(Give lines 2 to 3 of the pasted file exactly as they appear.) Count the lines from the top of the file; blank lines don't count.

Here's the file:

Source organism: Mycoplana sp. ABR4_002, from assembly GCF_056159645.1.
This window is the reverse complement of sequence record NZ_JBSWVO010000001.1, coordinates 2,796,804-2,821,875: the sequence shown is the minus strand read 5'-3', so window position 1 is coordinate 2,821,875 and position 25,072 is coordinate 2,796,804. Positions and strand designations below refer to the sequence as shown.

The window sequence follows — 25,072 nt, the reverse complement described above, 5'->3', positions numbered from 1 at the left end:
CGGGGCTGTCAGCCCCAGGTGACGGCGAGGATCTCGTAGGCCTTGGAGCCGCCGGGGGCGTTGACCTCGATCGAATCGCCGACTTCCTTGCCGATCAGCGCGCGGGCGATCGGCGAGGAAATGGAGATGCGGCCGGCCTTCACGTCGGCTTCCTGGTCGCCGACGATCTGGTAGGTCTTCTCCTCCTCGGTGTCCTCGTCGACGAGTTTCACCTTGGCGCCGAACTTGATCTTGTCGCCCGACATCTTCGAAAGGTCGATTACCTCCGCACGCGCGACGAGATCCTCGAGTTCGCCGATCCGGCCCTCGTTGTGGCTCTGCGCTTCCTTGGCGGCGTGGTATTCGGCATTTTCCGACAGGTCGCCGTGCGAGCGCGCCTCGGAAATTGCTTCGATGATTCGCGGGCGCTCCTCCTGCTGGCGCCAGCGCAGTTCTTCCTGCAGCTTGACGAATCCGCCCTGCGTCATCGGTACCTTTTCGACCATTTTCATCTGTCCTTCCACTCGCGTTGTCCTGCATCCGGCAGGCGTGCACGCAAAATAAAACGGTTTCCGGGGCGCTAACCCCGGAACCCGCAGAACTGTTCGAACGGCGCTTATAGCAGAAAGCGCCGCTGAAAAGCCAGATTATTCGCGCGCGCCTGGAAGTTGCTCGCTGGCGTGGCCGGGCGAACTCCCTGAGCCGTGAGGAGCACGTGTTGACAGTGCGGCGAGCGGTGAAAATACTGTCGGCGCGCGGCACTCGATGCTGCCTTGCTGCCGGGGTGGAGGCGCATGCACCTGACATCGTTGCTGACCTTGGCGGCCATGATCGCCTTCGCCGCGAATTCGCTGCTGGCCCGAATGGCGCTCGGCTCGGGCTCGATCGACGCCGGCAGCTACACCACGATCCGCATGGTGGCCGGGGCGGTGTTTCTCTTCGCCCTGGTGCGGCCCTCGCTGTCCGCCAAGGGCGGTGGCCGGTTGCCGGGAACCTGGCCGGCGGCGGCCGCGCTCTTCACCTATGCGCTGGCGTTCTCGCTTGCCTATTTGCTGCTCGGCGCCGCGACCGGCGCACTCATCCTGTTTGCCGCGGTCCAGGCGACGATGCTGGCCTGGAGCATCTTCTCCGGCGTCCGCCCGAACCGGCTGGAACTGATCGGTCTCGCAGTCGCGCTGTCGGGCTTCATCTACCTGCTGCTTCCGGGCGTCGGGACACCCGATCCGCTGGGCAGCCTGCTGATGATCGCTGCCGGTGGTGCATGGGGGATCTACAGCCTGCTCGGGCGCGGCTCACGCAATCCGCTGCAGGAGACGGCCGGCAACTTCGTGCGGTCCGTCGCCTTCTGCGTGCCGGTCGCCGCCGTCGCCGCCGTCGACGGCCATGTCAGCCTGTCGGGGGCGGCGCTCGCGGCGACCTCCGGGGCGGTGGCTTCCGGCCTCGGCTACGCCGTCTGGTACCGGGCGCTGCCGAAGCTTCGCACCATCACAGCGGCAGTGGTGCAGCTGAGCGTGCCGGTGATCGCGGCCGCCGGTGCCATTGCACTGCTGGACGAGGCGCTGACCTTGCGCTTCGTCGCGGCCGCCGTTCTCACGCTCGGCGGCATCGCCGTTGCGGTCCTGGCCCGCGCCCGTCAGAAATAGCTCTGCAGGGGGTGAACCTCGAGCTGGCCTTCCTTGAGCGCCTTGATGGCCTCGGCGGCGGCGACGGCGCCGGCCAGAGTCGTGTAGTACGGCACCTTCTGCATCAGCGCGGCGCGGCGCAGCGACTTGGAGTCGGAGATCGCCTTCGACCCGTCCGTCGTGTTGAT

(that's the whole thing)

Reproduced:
This window is the reverse complement of sequence record NZ_JBSWVO010000001.1, coordinates 2,796,804-2,821,875: the sequence shown is the minus strand read 5'-3', so window position 1 is coordinate 2,821,875 and position 25,072 is coordinate 2,796,804. Positions and strand designations below refer to the sequence as shown.

The window sequence follows — 25,072 nt, the reverse complement described above, 5'->3', positions numbered from 1 at the left end: